The more things change, the more they stay the
same. In the old days, there were always a few who shunned the
rules, would do anything to win. These days, it’s the same.
With the changing times have come changed tactics, but the goal, a win
at any cost, is still the goal for a few.
I was riding as marshal for the old Hackberry Club’s
weekend trial, substituting for a friend who was a club member (I
wasn’t). The Hackberry existed to get its members’ dogs qualified
for other events, amateur and open. Its drawings were always
conducted in its president’s kitchen. If a nonmember submitted an
entry, it got drawn in the midday heat on a course without birds.
Why did I agree to marshal? Just for the fun
of seeing what the Hackberry rascals were up to in this modern
age. In my youth, I’d seen (and been stung by) their
shenanigans. That plus I owed my friend, the member, a favor—he’d
run a derby of mine here last year and got it qualified for our
Region’s amateur shooting dog championship, thus, using up a chit he
held as a club member. I could hardly refuse him.
In the old days, the Hackberry Club had a
convention. If only members’ dogs were entered, the trial was run
the night of the drawing in the president’s kitchen. That’s
right, after the draw for running order the slips went back in the
hat—that is, the slips with the names of the dogs that needed
qualifying placements, and were drawn for first, second, and third in
the stake. The members then evaporated for the weekend to do
whatever besides field trial each member had in mind that required
cover. The president’s farm held a large barn, several paddocks,
and ample kennels. The members just left their dogs and stock
there, parked their horse trailers, and rode off to wherever—the
president took the entry fees as board. The judges were always
from the membership.
My friend the member assured me the Hackberry Club
was no longer in the phantom trial business. A trial would be
run, he promised. But somehow I knew things might not be all on
the up and up. The members were all sons and
grandsons of the members I’d known in the old days—and a few daughters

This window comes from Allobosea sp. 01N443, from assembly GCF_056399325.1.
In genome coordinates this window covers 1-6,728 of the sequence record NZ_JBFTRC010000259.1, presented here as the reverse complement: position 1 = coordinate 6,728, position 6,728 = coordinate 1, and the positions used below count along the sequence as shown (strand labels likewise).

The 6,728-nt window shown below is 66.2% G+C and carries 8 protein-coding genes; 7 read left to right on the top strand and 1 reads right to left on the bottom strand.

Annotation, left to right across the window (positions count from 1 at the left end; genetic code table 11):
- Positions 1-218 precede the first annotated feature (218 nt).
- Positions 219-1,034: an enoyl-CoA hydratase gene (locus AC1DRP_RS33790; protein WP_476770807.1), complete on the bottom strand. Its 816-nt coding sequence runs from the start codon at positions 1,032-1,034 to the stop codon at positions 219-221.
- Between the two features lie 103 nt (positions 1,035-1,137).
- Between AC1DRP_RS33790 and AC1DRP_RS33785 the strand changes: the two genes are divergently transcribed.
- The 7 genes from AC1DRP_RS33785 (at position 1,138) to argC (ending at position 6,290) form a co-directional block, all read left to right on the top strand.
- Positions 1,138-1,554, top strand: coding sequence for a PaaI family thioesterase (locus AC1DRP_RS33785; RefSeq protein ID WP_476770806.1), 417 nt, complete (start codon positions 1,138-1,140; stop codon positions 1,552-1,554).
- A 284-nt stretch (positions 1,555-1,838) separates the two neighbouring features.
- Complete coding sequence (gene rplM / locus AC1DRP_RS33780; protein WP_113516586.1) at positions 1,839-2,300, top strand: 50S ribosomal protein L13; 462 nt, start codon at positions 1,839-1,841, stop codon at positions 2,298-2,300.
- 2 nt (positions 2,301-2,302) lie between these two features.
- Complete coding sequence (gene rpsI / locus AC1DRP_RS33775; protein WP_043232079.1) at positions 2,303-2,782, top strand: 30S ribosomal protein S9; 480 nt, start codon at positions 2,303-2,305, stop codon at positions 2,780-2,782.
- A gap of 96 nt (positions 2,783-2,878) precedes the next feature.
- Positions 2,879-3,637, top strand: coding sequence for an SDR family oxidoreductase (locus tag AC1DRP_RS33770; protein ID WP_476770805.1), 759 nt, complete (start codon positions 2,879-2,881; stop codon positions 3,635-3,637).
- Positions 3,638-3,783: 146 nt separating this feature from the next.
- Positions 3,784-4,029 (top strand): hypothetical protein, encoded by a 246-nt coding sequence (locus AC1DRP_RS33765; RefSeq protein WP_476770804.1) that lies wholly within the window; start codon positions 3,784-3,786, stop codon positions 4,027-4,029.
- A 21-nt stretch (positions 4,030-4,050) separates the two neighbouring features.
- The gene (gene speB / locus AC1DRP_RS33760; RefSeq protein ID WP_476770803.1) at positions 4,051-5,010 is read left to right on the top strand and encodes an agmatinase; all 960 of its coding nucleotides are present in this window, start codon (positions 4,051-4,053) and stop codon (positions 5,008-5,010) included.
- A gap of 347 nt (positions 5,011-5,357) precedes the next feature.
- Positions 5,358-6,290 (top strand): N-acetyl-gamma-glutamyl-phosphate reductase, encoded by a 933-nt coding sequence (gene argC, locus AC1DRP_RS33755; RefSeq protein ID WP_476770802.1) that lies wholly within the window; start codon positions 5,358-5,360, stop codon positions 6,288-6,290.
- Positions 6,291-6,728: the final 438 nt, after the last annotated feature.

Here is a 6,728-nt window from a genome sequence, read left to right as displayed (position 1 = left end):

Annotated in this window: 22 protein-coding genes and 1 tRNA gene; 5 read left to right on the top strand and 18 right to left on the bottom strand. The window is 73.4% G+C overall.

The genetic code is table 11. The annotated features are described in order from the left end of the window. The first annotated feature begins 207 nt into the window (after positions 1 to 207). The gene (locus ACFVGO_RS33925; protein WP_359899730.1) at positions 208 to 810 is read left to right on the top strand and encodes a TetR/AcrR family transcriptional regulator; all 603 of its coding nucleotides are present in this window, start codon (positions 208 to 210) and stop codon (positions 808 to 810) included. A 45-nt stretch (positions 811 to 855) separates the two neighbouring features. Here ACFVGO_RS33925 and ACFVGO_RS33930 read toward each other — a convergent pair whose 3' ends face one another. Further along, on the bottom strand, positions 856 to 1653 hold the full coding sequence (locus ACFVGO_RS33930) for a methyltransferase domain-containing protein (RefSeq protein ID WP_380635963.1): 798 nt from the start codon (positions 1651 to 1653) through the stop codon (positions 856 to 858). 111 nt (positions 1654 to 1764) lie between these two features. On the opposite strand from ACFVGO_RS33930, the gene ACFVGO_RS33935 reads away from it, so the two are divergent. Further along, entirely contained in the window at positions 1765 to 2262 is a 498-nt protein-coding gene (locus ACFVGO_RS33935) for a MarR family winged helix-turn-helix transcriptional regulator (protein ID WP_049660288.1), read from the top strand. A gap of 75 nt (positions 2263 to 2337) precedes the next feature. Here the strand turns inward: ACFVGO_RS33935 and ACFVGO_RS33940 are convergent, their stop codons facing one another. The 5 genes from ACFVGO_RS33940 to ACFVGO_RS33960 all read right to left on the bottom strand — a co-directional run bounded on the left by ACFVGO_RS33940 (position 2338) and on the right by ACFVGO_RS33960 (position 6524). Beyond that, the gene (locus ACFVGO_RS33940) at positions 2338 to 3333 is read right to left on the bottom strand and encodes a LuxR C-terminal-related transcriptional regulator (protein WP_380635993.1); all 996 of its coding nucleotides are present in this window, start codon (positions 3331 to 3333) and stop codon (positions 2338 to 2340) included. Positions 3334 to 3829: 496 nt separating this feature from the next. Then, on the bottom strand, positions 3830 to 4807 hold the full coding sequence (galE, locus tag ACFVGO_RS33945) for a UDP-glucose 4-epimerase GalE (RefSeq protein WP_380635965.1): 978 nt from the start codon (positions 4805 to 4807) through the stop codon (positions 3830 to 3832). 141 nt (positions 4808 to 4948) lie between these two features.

and granddaughters too. They seemed a happy lot as we drank
morning coffee and waited for the 7:30 breakaway.
In the first brace in the amateur all-age, we had
Big Rowdy, owned and handled by a member, and a setter named Gremlin,
owned and handled by a stranger, the shag an also unknown in these
parts. Rowdy was a notorious outlaw, a run-off dog stopped only
by birds. I wondered what tactics, surely illegal, Rowdy’s team
would use to keep up with him.
Riding as marshal, I could ride pretty much where I
pleased, so I did. I soon discovered the Rowdy team’s plan.
Riding a bit behind the gallery was a fellow who stopped
frequently. My binoculars revealed this rider carried a tracker
receiver—he was keeping up with Rowdy via his tracking collar. He
was using his cell phone to inform Rowdy’s scout of the runoff’s
whereabouts. Three times the scout led us to Rowdy on
point. But on each occasion, Rowdy was backing the setter!
And each time, the setter had his bird pinpointed with excellent style
and manners at shot. It seemed Rowdy was a trailer, as well as a
The rest of the stake was uneventful, with members
cheating in conventional ways—dropping birds from their saddlebags,
having non-members’ dogs ridden off—even kidnapped temporarily.
When the stake was over late in the afternoon, the first brace setter
was the clear winner—but he didn’t place. His owner was livid and
accosted the judges. They said his setter had flagged. I’d
seen all three finds, and the setter was rigid as rebar, didn’t even
wag his tail after flush. The setter man scratched his shooting
dog and derby entries and rode off in a huff—I didn’t blame him.
Yes, the more times change, the more they stay the
same with a certain sort of field trialer, always with us, always will
be, the kind that specialize in home cooking. Fortunately, they
are a small minority, then as now.